Tinctures are a form of cannabis extract that use alcohol as the basis for the extraction. Tinctures can be consumed by drinking, by placing drops underneath your tongue or by mixing with other drinks and food.
Tinctures can be potent, sometimes being comprised of 60% THC, and should be taken with caution. It is important to ease yourself into using tinctures if you don’t yet know how they will affect you. Try 1-2 drops and wait at least an hour and half before taking more.
Light is the natural enemy of tinctures as it will cause them to spoil, so make sure to keep yours in an opaque bottle and store it in a dark, cool space.
In order to get the most out of your tincture, you are going to want to decarboxylate your flower beforehand. Decarboxylation is a fancy word to describe the process of increasing the amount of THC in your flower. THC is the psychoactive compound which gives you the sense of euphoria associated with being “high.” This process occurs naturally when smoking or vaping, but is an extra step needed to be taken when making tinctures.
During decarboxylation, THCA (tetrahydrocannabinolic acid) turns into THC when exposed to heat for the right amount of time. There is some debate as to how best achieve decarboxylation, but an easy rule of thumb is to put flower in the oven between 220 degrees Fahrenheit and 240 degrees Fahrenheit for at least 30 minutes and up to one hour.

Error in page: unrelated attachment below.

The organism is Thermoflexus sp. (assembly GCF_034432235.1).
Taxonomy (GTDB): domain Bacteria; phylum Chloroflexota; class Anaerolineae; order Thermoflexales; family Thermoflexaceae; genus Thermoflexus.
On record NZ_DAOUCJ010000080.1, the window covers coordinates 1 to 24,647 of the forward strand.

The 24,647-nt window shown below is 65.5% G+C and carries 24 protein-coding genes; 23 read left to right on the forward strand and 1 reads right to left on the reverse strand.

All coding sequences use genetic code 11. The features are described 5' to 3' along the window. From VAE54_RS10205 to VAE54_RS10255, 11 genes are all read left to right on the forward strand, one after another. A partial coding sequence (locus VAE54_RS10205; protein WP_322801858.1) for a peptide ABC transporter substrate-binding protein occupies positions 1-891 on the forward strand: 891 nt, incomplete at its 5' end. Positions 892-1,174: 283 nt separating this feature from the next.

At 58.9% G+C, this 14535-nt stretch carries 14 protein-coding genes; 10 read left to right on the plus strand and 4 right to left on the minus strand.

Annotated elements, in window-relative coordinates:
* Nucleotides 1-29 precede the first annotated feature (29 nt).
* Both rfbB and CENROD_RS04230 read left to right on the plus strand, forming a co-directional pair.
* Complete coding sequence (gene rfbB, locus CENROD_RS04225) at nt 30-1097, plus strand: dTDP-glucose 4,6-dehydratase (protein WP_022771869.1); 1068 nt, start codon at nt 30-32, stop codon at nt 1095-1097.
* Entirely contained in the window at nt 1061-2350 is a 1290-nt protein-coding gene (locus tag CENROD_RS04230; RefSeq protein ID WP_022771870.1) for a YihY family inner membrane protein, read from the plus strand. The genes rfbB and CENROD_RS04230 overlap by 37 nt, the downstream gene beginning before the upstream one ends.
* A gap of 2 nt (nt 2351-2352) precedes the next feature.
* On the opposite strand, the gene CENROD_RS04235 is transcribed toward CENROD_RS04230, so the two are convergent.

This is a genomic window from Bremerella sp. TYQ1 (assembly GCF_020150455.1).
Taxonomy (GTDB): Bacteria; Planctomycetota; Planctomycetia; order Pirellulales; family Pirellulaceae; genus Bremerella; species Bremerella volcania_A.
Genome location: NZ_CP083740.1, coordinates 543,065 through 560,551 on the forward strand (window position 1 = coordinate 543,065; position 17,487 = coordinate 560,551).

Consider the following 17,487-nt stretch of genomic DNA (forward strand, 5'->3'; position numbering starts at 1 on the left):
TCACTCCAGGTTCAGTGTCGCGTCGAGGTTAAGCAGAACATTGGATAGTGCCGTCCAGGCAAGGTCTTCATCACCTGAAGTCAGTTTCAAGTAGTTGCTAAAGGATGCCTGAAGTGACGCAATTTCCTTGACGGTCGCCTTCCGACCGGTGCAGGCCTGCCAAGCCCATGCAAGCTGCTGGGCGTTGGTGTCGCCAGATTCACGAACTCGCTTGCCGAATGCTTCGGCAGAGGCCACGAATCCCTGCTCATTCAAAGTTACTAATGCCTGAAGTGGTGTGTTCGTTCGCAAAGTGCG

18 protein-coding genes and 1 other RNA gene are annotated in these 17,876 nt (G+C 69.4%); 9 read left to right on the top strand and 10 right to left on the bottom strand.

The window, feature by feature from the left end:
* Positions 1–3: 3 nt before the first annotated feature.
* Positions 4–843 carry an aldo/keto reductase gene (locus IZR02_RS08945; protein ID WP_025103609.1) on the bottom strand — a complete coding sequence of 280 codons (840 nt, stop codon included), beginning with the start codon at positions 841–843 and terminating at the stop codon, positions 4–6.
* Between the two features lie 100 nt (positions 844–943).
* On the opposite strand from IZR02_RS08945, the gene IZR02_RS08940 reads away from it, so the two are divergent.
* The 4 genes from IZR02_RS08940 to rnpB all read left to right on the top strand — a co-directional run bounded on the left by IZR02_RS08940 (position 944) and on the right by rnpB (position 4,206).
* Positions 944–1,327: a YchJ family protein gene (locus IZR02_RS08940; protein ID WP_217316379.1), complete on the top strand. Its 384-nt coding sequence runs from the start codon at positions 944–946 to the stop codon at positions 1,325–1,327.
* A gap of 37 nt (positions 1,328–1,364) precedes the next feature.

For more detailed information on decarboxylation, click here.
Once your flower is decarboxylated, you’re ready to start making tinctures.
You will find three different recipes for making tinctures below. By no means is this an exhaustive list, and you can do your own research to find additional recipes in order to find the one that suits you best.
This method is the fastest of the three – it can be completed in as a couple of hours. However, this method will not typically yield as potent a tincture as with the other recipes. This is a great recipe for beginners who are making or consuming tinctures for the first time.
This method relies on freezing your decarboxylated flower before starting. It is also recommended to keep your alcohol as cold as possible. This is supposed to help maximize the tincture’s potency.
This method is by far the lengthiest of the three but is also the simplest and most straightforward.